Recently there have been questions raised about technology in the voluntary sector. Is it being utilised correctly? Could charities benefit from digitalisation?
A recent skills report concluded that 68% of charities believe that there will be a change in the voluntary sector by 2027 due to digital advancements.
The skills report reflected issues with digital fundraising, with as many as 61% of charities asked rating their digital fundraising skills as fair to low, and 63% rated their overall digital strategy the same.
In a world being taken over by digital and technological advancements, there are fears that the voluntary sector may be left behind.
Following research conducted by Lloyds Bank, 51% of charities displayed basic level digital skills and many large charities are recruiting digital officers which heavily suggests their willingness to invest in order to improve their digital efforts.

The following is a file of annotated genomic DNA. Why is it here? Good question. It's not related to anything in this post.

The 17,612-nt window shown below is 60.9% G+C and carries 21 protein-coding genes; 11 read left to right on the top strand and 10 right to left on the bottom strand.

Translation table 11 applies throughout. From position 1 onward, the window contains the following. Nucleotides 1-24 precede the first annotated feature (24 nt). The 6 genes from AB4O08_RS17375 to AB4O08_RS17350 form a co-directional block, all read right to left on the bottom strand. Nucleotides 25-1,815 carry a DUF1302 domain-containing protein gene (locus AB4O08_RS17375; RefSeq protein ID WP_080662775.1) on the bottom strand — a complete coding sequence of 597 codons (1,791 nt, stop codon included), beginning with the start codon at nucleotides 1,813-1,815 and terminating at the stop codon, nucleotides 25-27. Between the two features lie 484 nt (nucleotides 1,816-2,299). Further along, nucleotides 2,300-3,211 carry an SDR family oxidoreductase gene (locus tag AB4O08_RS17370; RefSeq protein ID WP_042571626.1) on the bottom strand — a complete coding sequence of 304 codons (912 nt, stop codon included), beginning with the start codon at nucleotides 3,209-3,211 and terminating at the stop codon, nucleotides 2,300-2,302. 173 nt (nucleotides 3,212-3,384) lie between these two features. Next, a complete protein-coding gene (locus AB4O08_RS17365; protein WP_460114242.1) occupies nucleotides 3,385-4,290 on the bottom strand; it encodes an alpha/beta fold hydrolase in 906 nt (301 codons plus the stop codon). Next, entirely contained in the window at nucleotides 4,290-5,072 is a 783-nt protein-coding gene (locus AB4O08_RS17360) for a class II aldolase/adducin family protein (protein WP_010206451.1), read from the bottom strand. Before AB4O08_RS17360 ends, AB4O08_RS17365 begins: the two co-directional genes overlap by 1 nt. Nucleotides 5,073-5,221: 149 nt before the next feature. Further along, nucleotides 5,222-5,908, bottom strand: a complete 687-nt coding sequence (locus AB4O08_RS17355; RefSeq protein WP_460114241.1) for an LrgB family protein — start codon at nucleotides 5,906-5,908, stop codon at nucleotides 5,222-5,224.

As well as investing in digital fundraising skills in order to open new avenues for potential donation, director at the Centre for Acceleration of Social Technology, Dan Sutch, believes there are more opportunities available when charities expand their digital knowledge. Dan Sutch states: “Habits and expectations for how we find resources and support have changed; digital is often the first channel people use. If important charity services aren’t accessible via digital, they’ll be hidden by the services that are – making our depth of expertise invisible and inaccessible.”
During a period in which the voluntary sector is facing various challenges, an improvement in digital workings could aid the sustainability of charities by creating a new channel of access for the general public.